If you want to setup an alternate environment (with a different savefile), you can do that too. The standard sandbox will lose its contents when you leave, but rw-sandbox will keep it --- the content is gone when you leave the sandbox, but when you re-enter, it will be restored. Just like a savefile.
How to run it? Sandbox and its brother rw-sandbox only runs from terminal. So launch a terminal, and type "sandbox.sh". Choose the layers you want to use, and you will enter the sandbox. Type "exit" to leave the sandbox. Inside the sandbox, you can also launch GUI programs like geany or seamonkey, if you wish to. Just make sure that you kill all of them before leaving sandbox.
To start rw-sandbox, do the same but instead type "rw-sandbox.sh". You will be asked where to create a new savefile (or load an existing one if it already exists). The rest it the same.
Sandbox was originally a feature of Fatdog64, which was backported to Woof-CE last year by request of forum member "eowens". To see what can and cannot be done with sandbox, please see its original documentation page: http://distro.ibiblio.org/fatdog/web/faqs/sandbox.html. Note: Puppy Linux does not have lxc-sandbox, because right now it does not support lxc. Also, the full-desktop emulation is not working on Puppy yet, because it lacks certain tools needed for that. But everything else will work.
And if your copy of Puppy doesn't come with sandbox, pester your favorite developer to rebuild it from Woof-CE. Building fresh from Woof-CE will include sandbox as well as many other updates, such as zigbert's excellent pthemes.
Posted on 25 Aug 2016, 17:59 by greengeek
It is light as a feather. As a comprehensive theme it weighs in at 53KB (xz compressed ~ 200KB gzip compressed). That is very little in terms of an ISO image and it can totally replace all the PNG Rox Filer icons (MIME). Not only is it compatible with Rox but all freedesktop compliant file managers whether they use the GTK, FLTK or QT (or other) UI toolkits (any version).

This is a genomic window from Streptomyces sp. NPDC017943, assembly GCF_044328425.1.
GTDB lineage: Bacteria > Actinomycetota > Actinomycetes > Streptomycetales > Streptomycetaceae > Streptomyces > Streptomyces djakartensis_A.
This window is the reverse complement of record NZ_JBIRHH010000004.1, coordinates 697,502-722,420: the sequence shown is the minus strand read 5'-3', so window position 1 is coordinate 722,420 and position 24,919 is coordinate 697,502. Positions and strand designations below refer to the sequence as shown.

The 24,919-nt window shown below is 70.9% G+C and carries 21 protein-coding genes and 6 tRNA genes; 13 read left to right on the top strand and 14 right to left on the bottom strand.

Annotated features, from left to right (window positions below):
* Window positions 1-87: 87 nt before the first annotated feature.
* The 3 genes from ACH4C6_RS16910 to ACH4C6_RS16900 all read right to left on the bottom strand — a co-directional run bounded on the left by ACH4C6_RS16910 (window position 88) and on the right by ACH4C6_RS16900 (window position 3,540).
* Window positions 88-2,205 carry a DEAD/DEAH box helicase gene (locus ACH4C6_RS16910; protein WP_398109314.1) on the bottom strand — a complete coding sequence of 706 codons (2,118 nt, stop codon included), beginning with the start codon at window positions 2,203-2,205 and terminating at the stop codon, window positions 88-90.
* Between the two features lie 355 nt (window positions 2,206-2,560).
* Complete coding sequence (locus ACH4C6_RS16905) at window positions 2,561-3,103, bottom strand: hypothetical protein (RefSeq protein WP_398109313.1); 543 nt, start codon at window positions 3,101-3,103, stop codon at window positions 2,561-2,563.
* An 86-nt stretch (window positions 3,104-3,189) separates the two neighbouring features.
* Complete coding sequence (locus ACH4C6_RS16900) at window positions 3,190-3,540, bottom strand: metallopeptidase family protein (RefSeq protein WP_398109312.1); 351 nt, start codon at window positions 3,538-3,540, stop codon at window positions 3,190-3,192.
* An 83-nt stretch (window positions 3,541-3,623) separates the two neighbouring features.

So where is it?
I have created a github repo with the icon source. It's very simple to build and package. Take a look here and enjoy!
Posted on 27 Apr 2016, 01:57 by jamesb
Posted on 6 May 2016, 08:33 by 666philb
love having palemoon,abiword,transmission etc all puppyfied.
added to the new xenial build
But there is no reason for a showcase without making it transparent for the users/testers. Sharing knowledge is what moves us forward. pMusic includes the attribute 'pmusic --dump-gtk' to show the generated gtkdialog code of the main gui. Else, most code is sent to temporary files in $HOME/.pmusic/tmp/
pMusic is also a playground to test ffmpeg as an advanced audio backend. For the next major release (5.1.0), it will use more of the ffmpeg features. I will come back to this later, but today we'll talk about transparency.
For years, there has been a plugin (Backend info) to show what's going on in the background. As the use of ffmpeg extends, I find it important to share the backend-codes. Not only to enlighten others, but also to make you offer improved code back to pMusic. It is a win-win situation. When 5.1.0 is shipped, it will include the improved plugin with more ffmpeg knowledge:
- The ffmpeg log
- The play command
- The export (convert) command
- The visualization command
It gives a wider insight of the ffmpeg possibilities, and how pMusic uses them.